separate, multifunction devices or part of a computer's software. Spreadsheets,
databases, and graphics software enhance productivity in calculating,
categorizing, grouping, and predicting events. The Internet, computers, and PDAs
can also aid productivity in note taking, obtaining assignments, accessing
reference material and help from experts, and communicating with peers. Instead
of relying on the telephone, students are increasingly sharing documents, using
instant messaging, and transferring documents to each other as e-mail
ACCESS TO REFERENCE AND GENERAL EDUCATIONAL
Access to the general education curriculum is emphasized by IDEA
and includes the ability to obtain materials as well as the ability to
understand and use them. Many students with mild disabilities have difficulty
gathering and synthesizing information for their academic work. In this arena,
Internet communications, multimedia, and universal design are providing new
Internet communications can transport students beyond their physical
environments, allowing them to interact with people far away and engage in
interactive learning experiences. This is particularly appropriate for
individuals who are easily distracted when going to new and busy environments
such as the library, who are poorly motivated, or who have difficulty with
reading or writing. Students can establish "CompuPals" via e-mail or instant
messaging with other students, which often motivates them to generate more text
and thus gain more experience in writing. Students can also access electronic
multimedia encyclopedias, library references, and online publications. However,
these experiences should be structured, because it is easy to get distracted or
lost as opportunities are explored.
Multimedia tools are another way in which information can be made accessible
to students. Multimedia use of text, speech, graphics, pictures, audio, and
video in reference- based software is especially effective in meeting the
heterogeneous learning needs of students with mild disabilities. While a picture
can be worth a thousand words to one student, audio or text-based descriptive
video or graphic supports may help another student focus on the most important
features of the materials.
Used in conjunction with assistive technology, e-books can use the power of
multimedia to motivate students to read. They include high-interest stories: the
computer reads each page of the story aloud, highlighting the words as they are
read. Fonts and colors can be changed to reduce distraction. Additional clicks
of the mouse result in pronunciation of syllables and a definition of the word.
When the student clicks on a picture, a label appears. A verbal pronunciation of
the label is offered when the student clicks the mouse again. Word definitions
can be added by electronic dictionaries and thesaurus. These books are available
in multiple languages, including English and Spanish, so students can read in
their native language while being exposed to a second language.
The Center for Applied Special Technology (CAST) promotes the concept of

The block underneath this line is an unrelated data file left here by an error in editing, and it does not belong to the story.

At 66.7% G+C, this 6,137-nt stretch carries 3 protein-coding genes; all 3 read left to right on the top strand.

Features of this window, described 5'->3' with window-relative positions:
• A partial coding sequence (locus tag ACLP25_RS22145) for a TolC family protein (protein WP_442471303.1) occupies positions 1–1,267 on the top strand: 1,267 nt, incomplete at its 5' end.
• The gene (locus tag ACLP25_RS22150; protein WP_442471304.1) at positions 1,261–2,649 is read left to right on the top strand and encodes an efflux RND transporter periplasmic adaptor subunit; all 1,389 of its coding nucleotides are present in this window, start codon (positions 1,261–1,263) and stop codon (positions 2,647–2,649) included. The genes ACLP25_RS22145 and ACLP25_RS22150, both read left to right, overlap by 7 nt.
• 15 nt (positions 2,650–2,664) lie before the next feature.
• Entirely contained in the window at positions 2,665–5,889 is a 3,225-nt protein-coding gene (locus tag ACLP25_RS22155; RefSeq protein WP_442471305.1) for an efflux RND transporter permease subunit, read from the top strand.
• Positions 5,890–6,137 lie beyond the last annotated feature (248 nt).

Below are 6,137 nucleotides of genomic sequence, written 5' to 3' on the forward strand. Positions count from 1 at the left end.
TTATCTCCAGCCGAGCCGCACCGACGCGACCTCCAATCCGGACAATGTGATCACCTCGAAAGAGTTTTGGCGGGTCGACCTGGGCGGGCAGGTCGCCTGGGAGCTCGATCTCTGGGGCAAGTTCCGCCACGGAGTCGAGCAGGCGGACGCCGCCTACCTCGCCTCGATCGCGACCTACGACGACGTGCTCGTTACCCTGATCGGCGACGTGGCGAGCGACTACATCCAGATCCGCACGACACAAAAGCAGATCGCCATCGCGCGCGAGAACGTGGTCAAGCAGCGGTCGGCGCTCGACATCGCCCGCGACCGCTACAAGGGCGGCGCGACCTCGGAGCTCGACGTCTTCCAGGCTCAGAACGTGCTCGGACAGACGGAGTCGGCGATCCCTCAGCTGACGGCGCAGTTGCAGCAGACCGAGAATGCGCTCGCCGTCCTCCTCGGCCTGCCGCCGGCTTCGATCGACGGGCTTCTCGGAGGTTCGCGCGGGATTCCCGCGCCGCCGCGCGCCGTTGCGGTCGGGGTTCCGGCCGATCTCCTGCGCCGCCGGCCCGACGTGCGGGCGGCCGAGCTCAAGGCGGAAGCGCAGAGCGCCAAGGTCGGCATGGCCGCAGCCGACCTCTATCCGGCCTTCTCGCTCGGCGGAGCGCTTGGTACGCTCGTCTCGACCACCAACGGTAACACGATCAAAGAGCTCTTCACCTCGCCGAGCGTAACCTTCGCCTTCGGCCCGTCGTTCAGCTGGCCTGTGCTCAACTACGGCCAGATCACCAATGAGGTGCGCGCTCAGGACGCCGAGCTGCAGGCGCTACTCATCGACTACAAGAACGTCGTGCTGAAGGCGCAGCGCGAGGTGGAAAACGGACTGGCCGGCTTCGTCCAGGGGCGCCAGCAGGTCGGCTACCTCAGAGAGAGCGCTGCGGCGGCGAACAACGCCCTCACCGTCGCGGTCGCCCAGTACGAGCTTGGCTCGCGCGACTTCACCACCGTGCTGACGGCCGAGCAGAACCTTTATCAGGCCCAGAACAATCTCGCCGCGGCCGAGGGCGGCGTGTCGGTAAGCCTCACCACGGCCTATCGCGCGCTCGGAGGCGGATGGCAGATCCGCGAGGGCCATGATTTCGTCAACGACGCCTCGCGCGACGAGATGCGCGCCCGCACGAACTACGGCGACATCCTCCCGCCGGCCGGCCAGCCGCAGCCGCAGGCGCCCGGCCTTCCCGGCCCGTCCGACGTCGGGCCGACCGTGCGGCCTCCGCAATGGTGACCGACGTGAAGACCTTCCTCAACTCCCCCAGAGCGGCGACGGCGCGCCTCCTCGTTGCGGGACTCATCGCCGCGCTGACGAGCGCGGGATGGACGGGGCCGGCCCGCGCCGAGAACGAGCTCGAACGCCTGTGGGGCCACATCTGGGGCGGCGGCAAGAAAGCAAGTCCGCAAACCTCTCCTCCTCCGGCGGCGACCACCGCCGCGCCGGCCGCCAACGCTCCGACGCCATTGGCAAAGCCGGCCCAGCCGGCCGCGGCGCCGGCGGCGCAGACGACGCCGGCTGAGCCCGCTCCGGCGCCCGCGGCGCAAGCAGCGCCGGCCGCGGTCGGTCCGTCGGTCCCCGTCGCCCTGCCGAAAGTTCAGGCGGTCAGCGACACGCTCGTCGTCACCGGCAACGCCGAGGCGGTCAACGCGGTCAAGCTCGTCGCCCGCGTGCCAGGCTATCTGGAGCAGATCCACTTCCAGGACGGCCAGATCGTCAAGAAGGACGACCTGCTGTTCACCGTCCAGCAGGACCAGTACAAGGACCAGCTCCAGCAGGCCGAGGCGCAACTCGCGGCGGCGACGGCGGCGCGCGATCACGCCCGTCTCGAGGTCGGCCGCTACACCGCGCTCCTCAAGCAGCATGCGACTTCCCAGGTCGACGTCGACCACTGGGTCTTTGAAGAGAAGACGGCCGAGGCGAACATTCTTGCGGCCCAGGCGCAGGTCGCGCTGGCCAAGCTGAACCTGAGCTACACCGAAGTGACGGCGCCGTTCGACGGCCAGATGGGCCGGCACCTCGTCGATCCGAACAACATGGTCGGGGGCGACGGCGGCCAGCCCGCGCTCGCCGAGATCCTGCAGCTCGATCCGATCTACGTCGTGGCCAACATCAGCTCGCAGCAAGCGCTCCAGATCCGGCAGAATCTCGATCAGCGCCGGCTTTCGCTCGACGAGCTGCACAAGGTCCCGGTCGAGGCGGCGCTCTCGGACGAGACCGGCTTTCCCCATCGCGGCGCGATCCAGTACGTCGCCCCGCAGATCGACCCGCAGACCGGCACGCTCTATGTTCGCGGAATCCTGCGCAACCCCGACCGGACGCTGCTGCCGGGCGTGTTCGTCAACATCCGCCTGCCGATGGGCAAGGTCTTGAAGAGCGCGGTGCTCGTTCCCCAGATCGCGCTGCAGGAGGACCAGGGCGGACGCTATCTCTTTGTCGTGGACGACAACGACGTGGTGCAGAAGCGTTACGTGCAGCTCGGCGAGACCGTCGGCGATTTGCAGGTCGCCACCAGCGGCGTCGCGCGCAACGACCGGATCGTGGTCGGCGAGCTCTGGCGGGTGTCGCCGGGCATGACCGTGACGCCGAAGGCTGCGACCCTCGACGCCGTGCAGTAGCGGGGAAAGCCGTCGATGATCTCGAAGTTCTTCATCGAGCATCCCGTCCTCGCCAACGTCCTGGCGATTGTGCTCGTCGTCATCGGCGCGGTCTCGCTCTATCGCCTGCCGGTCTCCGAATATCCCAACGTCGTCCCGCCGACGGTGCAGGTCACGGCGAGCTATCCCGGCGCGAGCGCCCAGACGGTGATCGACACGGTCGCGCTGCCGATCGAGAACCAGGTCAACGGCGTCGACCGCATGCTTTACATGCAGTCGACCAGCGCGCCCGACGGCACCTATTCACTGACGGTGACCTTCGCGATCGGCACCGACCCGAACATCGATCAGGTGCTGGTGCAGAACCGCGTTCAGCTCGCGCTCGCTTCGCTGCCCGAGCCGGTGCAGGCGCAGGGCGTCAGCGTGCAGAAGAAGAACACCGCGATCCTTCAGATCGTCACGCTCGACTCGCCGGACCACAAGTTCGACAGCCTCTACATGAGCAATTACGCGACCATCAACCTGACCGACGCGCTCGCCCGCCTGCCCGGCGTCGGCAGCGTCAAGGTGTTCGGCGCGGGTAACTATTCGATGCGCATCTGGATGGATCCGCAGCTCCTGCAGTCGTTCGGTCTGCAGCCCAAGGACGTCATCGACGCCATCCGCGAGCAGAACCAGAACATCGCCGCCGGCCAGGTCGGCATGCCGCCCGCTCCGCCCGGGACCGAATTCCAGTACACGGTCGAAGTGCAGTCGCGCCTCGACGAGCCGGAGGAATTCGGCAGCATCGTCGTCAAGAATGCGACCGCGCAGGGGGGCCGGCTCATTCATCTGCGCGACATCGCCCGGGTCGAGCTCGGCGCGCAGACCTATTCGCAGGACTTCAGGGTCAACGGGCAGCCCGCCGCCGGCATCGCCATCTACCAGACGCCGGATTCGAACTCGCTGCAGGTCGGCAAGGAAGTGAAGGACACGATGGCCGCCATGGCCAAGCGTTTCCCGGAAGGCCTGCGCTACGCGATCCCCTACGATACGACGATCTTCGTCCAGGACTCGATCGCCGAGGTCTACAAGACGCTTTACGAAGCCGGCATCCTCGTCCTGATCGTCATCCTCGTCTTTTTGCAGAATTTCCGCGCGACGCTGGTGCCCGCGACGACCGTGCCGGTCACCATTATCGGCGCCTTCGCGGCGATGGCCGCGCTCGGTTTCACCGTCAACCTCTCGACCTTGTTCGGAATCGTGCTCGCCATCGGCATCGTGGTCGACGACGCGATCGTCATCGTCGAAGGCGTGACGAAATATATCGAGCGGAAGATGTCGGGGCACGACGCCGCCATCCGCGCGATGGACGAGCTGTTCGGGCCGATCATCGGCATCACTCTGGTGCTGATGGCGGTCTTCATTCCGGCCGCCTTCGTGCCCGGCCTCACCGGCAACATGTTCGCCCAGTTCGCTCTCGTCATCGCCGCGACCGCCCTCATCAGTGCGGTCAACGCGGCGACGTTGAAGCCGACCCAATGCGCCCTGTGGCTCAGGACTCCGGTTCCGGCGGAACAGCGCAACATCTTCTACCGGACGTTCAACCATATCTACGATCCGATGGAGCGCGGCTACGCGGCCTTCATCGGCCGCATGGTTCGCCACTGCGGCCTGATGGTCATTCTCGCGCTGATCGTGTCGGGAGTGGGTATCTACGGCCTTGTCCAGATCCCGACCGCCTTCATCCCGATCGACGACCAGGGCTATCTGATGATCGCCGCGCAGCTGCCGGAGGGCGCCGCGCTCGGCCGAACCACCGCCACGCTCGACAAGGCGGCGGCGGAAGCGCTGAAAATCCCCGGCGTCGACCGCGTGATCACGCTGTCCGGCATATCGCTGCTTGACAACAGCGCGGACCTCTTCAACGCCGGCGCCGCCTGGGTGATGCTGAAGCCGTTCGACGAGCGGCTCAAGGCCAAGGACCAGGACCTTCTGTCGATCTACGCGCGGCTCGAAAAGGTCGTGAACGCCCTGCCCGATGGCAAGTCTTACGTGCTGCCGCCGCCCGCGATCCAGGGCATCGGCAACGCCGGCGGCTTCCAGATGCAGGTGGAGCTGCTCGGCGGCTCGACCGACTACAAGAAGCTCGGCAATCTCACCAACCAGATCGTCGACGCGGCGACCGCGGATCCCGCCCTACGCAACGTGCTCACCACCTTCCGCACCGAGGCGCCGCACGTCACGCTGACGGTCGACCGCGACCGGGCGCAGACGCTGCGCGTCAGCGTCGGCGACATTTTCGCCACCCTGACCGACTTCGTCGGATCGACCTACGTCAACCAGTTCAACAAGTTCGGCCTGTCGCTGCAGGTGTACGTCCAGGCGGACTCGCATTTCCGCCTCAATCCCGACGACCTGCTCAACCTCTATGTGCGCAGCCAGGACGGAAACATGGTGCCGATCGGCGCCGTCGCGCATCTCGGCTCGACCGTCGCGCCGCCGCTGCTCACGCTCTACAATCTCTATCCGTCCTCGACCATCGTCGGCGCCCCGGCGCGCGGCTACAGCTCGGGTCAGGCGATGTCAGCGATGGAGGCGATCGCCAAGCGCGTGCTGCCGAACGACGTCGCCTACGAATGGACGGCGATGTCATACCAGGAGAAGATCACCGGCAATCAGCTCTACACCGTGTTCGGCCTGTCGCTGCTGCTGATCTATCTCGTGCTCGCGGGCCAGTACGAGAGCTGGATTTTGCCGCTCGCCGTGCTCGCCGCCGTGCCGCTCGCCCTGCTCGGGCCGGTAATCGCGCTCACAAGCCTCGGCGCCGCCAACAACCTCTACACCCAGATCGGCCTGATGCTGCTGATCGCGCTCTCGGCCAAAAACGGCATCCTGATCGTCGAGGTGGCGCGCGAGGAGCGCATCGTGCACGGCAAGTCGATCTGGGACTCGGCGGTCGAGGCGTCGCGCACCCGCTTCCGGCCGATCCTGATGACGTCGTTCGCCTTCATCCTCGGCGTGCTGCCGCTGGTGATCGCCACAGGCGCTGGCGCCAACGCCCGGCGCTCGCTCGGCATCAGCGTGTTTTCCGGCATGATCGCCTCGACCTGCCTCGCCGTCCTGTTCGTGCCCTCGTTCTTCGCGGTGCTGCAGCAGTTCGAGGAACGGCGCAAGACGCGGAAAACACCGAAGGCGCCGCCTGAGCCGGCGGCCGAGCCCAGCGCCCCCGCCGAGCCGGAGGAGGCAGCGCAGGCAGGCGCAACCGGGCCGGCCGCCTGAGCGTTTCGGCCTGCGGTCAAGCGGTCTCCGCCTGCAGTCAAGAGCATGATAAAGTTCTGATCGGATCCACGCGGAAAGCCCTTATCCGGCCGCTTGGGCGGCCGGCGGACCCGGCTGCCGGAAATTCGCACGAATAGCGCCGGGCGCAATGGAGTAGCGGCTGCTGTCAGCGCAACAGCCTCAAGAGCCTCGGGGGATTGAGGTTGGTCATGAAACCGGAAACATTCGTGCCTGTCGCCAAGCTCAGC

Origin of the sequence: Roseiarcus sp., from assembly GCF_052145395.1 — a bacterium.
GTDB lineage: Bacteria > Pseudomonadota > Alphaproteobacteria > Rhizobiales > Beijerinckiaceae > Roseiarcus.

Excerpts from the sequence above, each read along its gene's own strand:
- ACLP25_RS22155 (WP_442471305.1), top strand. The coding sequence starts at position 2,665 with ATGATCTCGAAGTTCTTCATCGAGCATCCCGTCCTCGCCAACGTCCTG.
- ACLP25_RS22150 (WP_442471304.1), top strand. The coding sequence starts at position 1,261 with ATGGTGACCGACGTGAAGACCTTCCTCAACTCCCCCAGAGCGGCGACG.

universal design (Rose & Meyer, 2000), which asserts that alternatives
integrated in the general curriculum can provide access to all students,
including a range of backgrounds, learning styles, or abilities. Providing
material in digital form, which can easily be translated, modified, or presented
in different ways, can often attain the goal of universal design.
A vast array of application program
software is available for instructing students through tutorials, drill and
practice, problem solving, and simulations. Many of the assistive technologies
described previously can be combined with instructional programs to develop and
improve cognitive, reading, and problem-solving skills. Prompting and scheduling
through PDAs, pagers, and Internet software also can assist students in
remembering assignments or important tasks. They can help students to follow
directions or a sequence of events, establish to-do lists, take and retrieve
notes, check spelling or look up words in a dictionary.
Special educators are familiar with the need to
create or customize instructional materials to meet the varied needs of students
with disabilities. Today, assistive technology can be more specifically targeted
to address an individual's needs through the emergent power and flexibility of
electronic tools and the ways in which they are combined and used. These
innovations affect teaching and learning as well as individual capabilities. For
students with mild disabilities, assistive technology can help to balance weak
areas of learning with strong areas.
Behrmann, M. & Schaff, J.(2001). Assisting
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Lahm, E., & Morrissette, S. (1994, April). Zap 'em with assistive
technology. Paper presented at the annual meeting of The Council for Exceptional
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Lee, C. (1999). Learning disabilities and assistive technologies; an emerging
way to touch the future. Amherst, MA: McGowan Publications.
Rose, D. & Meyer, A. (2000). Universal design for individual differences.
Educational Leadership, 58(3), 39-43.
Center for Applied Special Technology http://www.cast.org
Closing the Gap http://closingthegap.com
Journal of Special Education Technology http://jset.unlv.edu
LD Online www.ldonline.org
Literacy Access Online http://www.literacyaccessonline.org
The National Assistive Technology Research Institute http://natri.uky.edu
Internet resources cited in this document were current at the time of
publication. Please note that Web addresses are subject to change.